As perennials die back, cut the foliage close to the ground. Insects-especially slugs- find the dead foliage to be a great wintering over or egg laying spot! Take the foliage away and you can really make a dent in the population of insects next spring.
Likewise, remove fallen leaves from shrubs and trees. These can harbor not only insects, but disease spores that can reinfect the plant next spring. If you know the leaves are infected, bag them up for the landfill. If the plant appeared healthy, you can put them in the compost pile. Now that you’ve removed the dead foliage from the ground, it’s time to recover the ground!
Mulch perennials with straw (hay contains seed), keeping it an inch from the trunks of trees and shrubs. If mulch touches the wood, it’s easy for rodents to hide in it and eat the bark. Why is it okay to mulch with straw, when you’ve taken away naturally occurring mulch?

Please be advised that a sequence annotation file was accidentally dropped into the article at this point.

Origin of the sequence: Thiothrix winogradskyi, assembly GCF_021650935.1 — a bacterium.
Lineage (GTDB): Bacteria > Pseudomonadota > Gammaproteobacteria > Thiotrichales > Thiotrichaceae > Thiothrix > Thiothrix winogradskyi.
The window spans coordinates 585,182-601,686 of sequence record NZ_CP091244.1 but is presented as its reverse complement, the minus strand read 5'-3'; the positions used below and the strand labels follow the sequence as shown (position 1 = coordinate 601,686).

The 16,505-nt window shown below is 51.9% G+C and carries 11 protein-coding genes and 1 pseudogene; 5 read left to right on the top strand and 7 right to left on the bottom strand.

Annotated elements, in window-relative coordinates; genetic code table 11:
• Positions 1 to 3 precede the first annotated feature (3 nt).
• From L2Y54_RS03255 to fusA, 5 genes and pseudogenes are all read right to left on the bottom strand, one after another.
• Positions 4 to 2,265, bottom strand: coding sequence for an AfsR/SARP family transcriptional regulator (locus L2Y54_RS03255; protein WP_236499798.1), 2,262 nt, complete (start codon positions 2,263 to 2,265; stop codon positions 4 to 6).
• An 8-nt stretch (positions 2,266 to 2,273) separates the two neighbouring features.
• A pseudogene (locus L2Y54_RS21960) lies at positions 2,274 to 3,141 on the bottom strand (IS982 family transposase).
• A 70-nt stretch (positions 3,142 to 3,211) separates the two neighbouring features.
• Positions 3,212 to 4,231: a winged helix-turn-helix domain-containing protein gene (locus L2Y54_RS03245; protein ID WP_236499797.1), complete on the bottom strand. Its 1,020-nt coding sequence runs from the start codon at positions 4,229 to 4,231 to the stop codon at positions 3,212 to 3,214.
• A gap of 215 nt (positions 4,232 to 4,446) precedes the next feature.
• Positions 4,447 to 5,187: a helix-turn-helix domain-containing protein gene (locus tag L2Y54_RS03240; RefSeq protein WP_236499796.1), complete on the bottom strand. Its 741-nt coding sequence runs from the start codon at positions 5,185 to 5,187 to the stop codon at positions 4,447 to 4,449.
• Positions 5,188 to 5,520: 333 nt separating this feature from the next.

Straw (a grass) generally isn’t a host for diseases and insects that infect shrubs and herbaceous perennials. One thing that most people don’t realize about winter mulching is that it shouldn’t be done until after the ground freezes.
This keeps the ground frozen for the winter- alternate freezing and thawing can heave plants, especially newly planted ones, right out of the ground. The mulch also keeps the ground from going too far below the freezing point. Now you’re done for the winter and can relax!